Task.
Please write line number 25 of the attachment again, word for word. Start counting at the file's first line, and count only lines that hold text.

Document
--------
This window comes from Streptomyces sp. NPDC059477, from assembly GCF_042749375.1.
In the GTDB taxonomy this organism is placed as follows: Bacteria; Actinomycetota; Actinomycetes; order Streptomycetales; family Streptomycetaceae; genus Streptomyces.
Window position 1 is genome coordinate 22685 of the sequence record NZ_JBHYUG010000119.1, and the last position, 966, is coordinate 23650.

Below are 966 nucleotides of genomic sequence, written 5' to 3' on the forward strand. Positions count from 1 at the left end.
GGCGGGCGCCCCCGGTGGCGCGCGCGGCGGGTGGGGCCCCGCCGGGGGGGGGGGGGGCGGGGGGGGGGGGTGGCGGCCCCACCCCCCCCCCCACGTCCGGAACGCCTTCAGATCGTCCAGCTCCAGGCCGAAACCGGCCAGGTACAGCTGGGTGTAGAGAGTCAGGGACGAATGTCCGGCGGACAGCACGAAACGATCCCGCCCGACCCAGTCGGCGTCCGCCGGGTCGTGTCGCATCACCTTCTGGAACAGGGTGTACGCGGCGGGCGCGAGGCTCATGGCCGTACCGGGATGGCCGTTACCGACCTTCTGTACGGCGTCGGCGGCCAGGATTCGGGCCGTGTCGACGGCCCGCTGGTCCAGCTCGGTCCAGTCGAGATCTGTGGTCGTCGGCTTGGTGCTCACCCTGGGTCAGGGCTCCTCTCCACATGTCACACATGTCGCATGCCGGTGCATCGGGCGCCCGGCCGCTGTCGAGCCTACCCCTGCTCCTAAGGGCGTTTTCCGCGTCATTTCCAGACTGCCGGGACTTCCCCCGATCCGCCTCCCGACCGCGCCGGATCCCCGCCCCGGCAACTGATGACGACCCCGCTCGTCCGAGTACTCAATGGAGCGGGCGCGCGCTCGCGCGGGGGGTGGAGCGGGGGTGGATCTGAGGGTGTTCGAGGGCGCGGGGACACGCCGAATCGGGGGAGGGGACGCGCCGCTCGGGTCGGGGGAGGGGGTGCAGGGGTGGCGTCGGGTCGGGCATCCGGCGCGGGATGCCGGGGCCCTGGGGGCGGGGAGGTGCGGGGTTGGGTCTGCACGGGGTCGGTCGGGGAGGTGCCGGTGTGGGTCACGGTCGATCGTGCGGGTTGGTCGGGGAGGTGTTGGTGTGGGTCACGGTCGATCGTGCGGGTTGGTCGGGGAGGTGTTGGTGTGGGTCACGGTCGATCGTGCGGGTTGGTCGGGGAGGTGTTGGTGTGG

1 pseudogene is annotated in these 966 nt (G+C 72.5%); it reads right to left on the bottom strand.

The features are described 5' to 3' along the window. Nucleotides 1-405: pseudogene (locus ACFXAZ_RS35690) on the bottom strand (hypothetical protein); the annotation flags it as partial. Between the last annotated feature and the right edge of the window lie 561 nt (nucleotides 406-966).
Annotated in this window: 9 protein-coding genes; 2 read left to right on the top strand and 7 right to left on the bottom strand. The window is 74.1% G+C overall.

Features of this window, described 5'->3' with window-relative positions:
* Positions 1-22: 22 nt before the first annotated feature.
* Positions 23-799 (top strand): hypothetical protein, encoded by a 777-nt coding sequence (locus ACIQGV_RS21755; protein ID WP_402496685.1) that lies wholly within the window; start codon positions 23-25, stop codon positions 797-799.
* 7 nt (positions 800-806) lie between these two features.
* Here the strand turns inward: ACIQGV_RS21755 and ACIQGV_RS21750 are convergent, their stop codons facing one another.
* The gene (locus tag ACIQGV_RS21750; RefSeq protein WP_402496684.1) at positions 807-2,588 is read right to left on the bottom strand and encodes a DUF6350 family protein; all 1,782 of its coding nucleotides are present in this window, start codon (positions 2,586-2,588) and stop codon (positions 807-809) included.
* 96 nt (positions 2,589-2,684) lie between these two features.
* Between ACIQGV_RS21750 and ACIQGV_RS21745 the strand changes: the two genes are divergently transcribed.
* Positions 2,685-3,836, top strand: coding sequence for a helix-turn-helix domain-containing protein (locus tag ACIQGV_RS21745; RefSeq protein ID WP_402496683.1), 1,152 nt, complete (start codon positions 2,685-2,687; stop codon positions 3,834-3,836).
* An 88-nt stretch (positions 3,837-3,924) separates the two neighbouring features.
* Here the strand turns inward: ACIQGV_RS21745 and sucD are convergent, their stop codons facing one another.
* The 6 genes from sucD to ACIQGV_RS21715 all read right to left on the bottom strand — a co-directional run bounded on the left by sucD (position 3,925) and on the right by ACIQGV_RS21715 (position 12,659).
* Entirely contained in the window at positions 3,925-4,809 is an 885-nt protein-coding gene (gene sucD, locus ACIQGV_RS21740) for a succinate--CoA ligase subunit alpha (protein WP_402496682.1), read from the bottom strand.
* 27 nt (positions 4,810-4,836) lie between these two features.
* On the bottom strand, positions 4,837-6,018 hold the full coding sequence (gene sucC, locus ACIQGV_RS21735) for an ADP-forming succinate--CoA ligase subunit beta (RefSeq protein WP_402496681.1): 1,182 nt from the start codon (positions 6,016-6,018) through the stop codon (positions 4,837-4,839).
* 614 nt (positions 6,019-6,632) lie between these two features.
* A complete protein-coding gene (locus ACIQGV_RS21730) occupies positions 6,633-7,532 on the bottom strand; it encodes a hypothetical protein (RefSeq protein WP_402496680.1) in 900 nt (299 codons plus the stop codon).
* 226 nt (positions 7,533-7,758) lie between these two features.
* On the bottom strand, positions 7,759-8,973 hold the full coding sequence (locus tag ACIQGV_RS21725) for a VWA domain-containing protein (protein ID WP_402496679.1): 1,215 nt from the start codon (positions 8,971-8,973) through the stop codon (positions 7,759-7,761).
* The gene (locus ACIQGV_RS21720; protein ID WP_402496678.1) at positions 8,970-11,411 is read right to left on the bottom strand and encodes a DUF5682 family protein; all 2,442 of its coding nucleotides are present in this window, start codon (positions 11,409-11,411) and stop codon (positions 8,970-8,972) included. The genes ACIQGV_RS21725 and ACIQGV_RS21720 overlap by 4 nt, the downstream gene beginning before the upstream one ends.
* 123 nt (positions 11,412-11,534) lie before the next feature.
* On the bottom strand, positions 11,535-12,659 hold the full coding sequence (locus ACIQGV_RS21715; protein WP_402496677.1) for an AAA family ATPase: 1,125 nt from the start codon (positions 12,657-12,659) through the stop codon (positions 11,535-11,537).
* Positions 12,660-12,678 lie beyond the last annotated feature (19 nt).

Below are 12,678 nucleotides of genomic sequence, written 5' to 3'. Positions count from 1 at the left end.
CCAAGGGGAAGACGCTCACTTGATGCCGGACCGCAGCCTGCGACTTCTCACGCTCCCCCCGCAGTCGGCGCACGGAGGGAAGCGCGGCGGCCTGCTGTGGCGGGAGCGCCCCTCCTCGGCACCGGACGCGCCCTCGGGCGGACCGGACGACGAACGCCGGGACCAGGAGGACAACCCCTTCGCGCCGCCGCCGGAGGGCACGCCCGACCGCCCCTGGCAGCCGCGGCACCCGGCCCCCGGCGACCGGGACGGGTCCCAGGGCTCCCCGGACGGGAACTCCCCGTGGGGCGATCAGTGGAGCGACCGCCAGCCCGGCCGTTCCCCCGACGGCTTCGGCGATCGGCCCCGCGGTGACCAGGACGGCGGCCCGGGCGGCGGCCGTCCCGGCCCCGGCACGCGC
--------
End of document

* A complete protein-coding gene (locus ACIQGV_RS21730) occupies positions 6,633-7,532 on the bottom strand; it encodes a hypothetical protein (RefSeq protein WP_402496680.1) in 900 nt (299 codons plus the stop codon).